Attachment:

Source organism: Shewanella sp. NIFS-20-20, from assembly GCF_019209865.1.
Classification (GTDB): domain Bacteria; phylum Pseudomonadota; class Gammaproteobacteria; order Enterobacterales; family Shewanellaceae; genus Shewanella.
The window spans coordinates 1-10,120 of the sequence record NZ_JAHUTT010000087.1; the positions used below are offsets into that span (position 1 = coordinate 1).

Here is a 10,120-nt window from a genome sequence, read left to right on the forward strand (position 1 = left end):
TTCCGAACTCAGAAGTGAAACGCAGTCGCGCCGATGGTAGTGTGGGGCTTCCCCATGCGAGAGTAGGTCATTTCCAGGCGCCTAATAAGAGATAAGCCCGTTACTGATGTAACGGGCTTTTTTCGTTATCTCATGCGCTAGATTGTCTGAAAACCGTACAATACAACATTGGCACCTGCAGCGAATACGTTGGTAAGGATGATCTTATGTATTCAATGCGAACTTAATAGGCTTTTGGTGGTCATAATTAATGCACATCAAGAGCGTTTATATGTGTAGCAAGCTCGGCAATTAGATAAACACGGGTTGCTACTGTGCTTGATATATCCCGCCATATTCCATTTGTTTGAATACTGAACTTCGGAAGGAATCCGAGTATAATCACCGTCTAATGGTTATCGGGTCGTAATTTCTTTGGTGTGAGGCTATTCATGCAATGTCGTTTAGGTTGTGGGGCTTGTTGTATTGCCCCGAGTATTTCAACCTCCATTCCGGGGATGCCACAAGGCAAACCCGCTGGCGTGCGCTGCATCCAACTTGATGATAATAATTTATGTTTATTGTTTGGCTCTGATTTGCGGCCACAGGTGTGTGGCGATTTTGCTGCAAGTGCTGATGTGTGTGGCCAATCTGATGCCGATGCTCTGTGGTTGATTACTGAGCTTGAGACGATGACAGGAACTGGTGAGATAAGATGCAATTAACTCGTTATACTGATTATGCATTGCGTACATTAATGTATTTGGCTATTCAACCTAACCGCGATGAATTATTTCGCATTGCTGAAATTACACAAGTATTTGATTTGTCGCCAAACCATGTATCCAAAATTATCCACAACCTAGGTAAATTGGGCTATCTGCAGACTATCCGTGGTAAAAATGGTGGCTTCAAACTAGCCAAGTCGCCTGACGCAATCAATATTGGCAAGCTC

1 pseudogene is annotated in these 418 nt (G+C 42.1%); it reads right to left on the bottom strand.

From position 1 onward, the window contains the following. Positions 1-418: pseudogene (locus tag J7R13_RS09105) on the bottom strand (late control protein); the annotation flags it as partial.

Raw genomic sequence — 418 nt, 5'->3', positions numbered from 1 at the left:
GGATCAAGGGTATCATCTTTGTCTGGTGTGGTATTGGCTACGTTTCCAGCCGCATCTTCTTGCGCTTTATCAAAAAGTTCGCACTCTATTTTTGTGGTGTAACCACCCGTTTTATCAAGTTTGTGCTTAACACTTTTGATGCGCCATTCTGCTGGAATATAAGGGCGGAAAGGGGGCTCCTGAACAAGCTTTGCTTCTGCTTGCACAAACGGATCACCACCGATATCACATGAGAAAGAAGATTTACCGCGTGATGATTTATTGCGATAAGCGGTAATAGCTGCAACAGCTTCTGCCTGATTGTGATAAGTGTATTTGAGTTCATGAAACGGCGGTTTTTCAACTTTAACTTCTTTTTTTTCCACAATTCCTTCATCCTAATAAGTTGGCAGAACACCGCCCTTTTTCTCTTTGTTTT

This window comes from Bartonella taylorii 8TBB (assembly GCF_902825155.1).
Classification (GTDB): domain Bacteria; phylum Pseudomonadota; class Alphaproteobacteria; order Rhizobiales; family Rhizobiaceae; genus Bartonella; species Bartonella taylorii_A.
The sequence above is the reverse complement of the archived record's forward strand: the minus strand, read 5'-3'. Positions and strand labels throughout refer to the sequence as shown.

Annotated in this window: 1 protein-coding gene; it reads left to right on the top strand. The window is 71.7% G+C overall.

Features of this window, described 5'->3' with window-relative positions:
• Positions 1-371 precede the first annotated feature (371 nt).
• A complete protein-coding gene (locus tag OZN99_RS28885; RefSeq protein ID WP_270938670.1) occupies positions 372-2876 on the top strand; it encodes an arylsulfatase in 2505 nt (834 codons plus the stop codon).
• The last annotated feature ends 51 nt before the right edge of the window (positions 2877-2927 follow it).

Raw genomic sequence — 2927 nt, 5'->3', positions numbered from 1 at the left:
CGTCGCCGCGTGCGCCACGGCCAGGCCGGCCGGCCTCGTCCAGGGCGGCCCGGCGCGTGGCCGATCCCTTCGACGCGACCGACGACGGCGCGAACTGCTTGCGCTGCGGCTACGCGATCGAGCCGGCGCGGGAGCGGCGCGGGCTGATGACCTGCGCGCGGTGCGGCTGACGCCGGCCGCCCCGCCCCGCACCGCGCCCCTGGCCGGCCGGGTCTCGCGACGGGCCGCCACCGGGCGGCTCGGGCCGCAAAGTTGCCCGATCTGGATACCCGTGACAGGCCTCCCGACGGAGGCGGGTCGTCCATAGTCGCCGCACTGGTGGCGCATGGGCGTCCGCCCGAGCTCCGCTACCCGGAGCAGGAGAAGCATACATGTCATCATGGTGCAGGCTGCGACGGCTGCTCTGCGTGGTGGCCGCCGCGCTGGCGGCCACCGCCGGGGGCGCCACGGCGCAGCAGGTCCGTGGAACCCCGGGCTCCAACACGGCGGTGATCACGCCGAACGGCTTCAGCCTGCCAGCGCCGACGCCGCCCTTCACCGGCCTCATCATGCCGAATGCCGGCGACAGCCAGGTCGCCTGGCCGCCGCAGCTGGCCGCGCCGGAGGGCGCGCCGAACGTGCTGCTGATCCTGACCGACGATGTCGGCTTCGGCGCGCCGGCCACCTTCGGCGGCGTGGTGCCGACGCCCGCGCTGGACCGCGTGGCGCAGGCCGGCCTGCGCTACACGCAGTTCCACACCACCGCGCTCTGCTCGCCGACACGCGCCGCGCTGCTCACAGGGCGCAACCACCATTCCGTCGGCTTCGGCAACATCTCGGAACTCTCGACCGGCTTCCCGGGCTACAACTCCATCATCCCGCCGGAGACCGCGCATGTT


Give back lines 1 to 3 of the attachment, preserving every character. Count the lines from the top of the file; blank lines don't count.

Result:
Source organism: Shewanella sp. NIFS-20-20, from assembly GCF_019209865.1.
Classification (GTDB): domain Bacteria; phylum Pseudomonadota; class Gammaproteobacteria; order Enterobacterales; family Shewanellaceae; genus Shewanella.
The window spans coordinates 1-10,120 of the sequence record NZ_JAHUTT010000087.1; the positions used below are offsets into that span (position 1 = coordinate 1).